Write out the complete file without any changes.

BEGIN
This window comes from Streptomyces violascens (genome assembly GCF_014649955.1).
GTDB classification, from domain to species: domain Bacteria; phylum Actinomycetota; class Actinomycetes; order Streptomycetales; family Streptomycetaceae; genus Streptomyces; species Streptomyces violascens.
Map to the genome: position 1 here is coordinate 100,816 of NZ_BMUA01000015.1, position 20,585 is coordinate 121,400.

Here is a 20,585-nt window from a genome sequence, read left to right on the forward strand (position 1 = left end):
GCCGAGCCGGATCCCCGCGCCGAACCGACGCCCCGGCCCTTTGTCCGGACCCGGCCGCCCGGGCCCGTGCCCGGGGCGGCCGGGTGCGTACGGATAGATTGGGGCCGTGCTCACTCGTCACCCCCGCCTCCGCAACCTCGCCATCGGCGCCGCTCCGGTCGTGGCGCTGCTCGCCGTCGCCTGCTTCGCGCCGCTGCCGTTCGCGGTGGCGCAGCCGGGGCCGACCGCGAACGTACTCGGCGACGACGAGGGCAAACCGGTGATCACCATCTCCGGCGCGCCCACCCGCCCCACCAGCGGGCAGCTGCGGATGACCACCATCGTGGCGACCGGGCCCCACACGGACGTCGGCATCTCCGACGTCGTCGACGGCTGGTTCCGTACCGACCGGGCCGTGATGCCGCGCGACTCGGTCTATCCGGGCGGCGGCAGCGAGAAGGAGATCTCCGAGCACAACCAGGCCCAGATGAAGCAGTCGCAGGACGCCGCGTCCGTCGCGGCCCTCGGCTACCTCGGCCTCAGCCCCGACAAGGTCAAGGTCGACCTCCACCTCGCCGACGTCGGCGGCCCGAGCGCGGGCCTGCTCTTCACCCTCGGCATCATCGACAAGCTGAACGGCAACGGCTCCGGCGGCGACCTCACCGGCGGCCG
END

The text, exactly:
This window comes from Streptomyces violascens (genome assembly GCF_014649955.1).
GTDB classification, from domain to species: domain Bacteria; phylum Actinomycetota; class Actinomycetes; order Streptomycetales; family Streptomycetaceae; genus Streptomyces; species Streptomyces violascens.
Map to the genome: position 1 here is coordinate 100,816 of NZ_BMUA01000015.1, position 20,585 is coordinate 121,400.

Here is a 20,585-nt window from a genome sequence, read left to right on the forward strand (position 1 = left end):
GCCGAGCCGGATCCCCGCGCCGAACCGACGCCCCGGCCCTTTGTCCGGACCCGGCCGCCCGGGCCCGTGCCCGGGGCGGCCGGGTGCGTACGGATAGATTGGGGCCGTGCTCACTCGTCACCCCCGCCTCCGCAACCTCGCCATCGGCGCCGCTCCGGTCGTGGCGCTGCTCGCCGTCGCCTGCTTCGCGCCGCTGCCGTTCGCGGTGGCGCAGCCGGGGCCGACCGCGAACGTACTCGGCGACGACGAGGGCAAACCGGTGATCACCATCTCCGGCGCGCCCACCCGCCCCACCAGCGGGCAGCTGCGGATGACCACCATCGTGGCGACCGGGCCCCACACGGACGTCGGCATCTCCGACGTCGTCGACGGCTGGTTCCGTACCGACCGGGCCGTGATGCCGCGCGACTCGGTCTATCCGGGCGGCGGCAGCGAGAAGGAGATCTCCGAGCACAACCAGGCCCAGATGAAGCAGTCGCAGGACGCCGCGTCCGTCGCGGCCCTCGGCTACCTCGGCCTCAGCCCCGACAAGGTCAAGGTCGACCTCCACCTCGCCGACGTCGGCGGCCCGAGCGCGGGCCTGCTCTTCACCCTCGGCATCATCGACAAGCTGAACGGCAACGGCTCCGGCGGCGACCTCACCGGCGGCCG